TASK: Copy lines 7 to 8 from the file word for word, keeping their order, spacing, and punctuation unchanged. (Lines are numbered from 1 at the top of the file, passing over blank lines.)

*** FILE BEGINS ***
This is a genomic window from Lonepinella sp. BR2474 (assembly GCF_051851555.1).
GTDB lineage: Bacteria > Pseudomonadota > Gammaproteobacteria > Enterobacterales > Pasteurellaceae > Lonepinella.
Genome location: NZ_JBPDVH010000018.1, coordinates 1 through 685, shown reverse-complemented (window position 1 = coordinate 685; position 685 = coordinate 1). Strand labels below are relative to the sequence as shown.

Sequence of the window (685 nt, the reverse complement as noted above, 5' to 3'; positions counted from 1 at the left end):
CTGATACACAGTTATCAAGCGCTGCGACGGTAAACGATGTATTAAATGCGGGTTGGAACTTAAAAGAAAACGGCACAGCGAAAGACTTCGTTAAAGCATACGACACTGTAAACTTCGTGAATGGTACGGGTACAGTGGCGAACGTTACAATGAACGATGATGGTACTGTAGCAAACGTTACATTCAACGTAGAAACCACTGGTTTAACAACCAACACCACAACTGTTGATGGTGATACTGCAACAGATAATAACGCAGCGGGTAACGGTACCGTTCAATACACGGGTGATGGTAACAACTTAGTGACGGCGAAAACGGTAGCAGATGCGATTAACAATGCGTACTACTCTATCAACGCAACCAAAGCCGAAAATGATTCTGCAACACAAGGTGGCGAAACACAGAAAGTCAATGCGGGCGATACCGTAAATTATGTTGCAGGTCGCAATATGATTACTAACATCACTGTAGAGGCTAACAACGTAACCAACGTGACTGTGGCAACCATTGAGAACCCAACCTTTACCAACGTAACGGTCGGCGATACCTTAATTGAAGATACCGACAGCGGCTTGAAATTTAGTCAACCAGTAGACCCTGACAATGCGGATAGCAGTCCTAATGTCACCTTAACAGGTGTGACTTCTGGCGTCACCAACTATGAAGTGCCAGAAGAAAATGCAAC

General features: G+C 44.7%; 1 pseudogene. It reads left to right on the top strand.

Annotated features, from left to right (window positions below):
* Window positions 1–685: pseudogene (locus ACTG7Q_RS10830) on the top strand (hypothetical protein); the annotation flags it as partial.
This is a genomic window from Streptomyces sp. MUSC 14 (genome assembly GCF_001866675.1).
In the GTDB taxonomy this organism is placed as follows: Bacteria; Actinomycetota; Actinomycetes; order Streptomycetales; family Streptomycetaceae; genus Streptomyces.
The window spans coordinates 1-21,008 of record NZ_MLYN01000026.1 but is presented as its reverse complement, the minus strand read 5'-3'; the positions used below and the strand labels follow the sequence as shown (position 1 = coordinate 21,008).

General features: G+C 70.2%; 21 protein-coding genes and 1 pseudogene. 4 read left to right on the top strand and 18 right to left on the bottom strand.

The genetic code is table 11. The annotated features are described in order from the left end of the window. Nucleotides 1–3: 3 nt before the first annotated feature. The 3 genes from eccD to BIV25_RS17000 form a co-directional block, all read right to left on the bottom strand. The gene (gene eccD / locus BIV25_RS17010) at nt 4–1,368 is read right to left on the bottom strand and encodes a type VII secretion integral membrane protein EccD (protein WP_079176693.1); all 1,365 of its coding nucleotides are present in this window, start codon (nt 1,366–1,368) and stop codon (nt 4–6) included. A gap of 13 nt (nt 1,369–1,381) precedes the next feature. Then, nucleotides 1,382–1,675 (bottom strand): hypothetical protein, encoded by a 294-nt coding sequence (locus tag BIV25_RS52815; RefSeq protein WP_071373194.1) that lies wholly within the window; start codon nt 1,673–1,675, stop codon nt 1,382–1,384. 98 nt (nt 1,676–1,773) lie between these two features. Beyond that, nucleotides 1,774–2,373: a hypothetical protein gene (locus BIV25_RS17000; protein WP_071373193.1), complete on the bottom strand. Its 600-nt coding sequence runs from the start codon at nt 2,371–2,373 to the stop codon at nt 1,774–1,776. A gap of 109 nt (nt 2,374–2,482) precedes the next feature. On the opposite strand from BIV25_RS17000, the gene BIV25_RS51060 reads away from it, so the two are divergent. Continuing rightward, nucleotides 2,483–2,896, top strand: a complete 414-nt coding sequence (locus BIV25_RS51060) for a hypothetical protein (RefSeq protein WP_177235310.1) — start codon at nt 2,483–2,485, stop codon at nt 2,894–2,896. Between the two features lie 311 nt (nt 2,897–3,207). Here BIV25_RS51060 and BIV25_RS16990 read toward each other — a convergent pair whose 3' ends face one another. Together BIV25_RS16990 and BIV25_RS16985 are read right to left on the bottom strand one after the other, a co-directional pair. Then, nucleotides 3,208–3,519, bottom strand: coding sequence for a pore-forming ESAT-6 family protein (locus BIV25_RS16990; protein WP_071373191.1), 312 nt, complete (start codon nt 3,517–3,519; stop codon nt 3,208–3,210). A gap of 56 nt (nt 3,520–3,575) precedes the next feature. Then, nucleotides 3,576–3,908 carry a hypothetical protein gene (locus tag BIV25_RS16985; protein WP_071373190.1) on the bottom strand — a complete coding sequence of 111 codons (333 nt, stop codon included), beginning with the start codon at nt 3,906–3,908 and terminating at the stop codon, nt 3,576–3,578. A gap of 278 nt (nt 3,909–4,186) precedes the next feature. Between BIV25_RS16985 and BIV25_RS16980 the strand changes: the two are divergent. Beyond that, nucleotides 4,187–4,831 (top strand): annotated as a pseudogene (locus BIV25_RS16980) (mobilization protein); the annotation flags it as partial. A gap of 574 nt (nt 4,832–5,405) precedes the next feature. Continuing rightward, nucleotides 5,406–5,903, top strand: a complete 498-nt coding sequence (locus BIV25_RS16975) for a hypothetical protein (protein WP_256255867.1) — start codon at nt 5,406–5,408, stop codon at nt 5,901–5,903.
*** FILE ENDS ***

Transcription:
Annotated features, from left to right (window positions below):
* Window positions 1–685: pseudogene (locus ACTG7Q_RS10830) on the top strand (hypothetical protein); the annotation flags it as partial.